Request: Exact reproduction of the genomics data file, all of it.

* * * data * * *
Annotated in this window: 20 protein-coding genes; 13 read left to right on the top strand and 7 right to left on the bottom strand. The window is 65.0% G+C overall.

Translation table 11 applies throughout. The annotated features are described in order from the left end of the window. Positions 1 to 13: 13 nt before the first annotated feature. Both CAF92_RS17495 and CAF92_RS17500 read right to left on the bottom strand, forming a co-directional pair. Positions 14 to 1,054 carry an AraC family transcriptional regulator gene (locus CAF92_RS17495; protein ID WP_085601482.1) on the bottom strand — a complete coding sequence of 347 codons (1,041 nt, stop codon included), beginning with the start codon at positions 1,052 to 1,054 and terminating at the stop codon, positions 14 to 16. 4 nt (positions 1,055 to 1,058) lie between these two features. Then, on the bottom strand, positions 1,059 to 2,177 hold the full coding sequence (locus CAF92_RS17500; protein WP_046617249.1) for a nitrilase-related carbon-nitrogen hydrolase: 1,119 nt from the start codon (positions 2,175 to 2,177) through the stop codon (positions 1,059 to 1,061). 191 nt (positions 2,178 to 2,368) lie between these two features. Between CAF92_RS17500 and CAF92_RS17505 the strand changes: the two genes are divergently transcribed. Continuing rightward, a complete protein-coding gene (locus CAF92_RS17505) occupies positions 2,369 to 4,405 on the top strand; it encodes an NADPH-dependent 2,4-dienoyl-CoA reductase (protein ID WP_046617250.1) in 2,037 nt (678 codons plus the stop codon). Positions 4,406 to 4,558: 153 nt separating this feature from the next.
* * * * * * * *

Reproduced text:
Annotated in this window: 20 protein-coding genes; 13 read left to right on the top strand and 7 right to left on the bottom strand. The window is 65.0% G+C overall.

Translation table 11 applies throughout. The annotated features are described in order from the left end of the window. Positions 1 to 13: 13 nt before the first annotated feature. Both CAF92_RS17495 and CAF92_RS17500 read right to left on the bottom strand, forming a co-directional pair. Positions 14 to 1,054 carry an AraC family transcriptional regulator gene (locus CAF92_RS17495; protein ID WP_085601482.1) on the bottom strand — a complete coding sequence of 347 codons (1,041 nt, stop codon included), beginning with the start codon at positions 1,052 to 1,054 and terminating at the stop codon, positions 14 to 16. 4 nt (positions 1,055 to 1,058) lie between these two features. Then, on the bottom strand, positions 1,059 to 2,177 hold the full coding sequence (locus CAF92_RS17500; protein WP_046617249.1) for a nitrilase-related carbon-nitrogen hydrolase: 1,119 nt from the start codon (positions 2,175 to 2,177) through the stop codon (positions 1,059 to 1,061). 191 nt (positions 2,178 to 2,368) lie between these two features. Between CAF92_RS17500 and CAF92_RS17505 the strand changes: the two genes are divergently transcribed. Continuing rightward, a complete protein-coding gene (locus CAF92_RS17505) occupies positions 2,369 to 4,405 on the top strand; it encodes an NADPH-dependent 2,4-dienoyl-CoA reductase (protein ID WP_046617250.1) in 2,037 nt (678 codons plus the stop codon). Positions 4,406 to 4,558: 153 nt separating this feature from the next.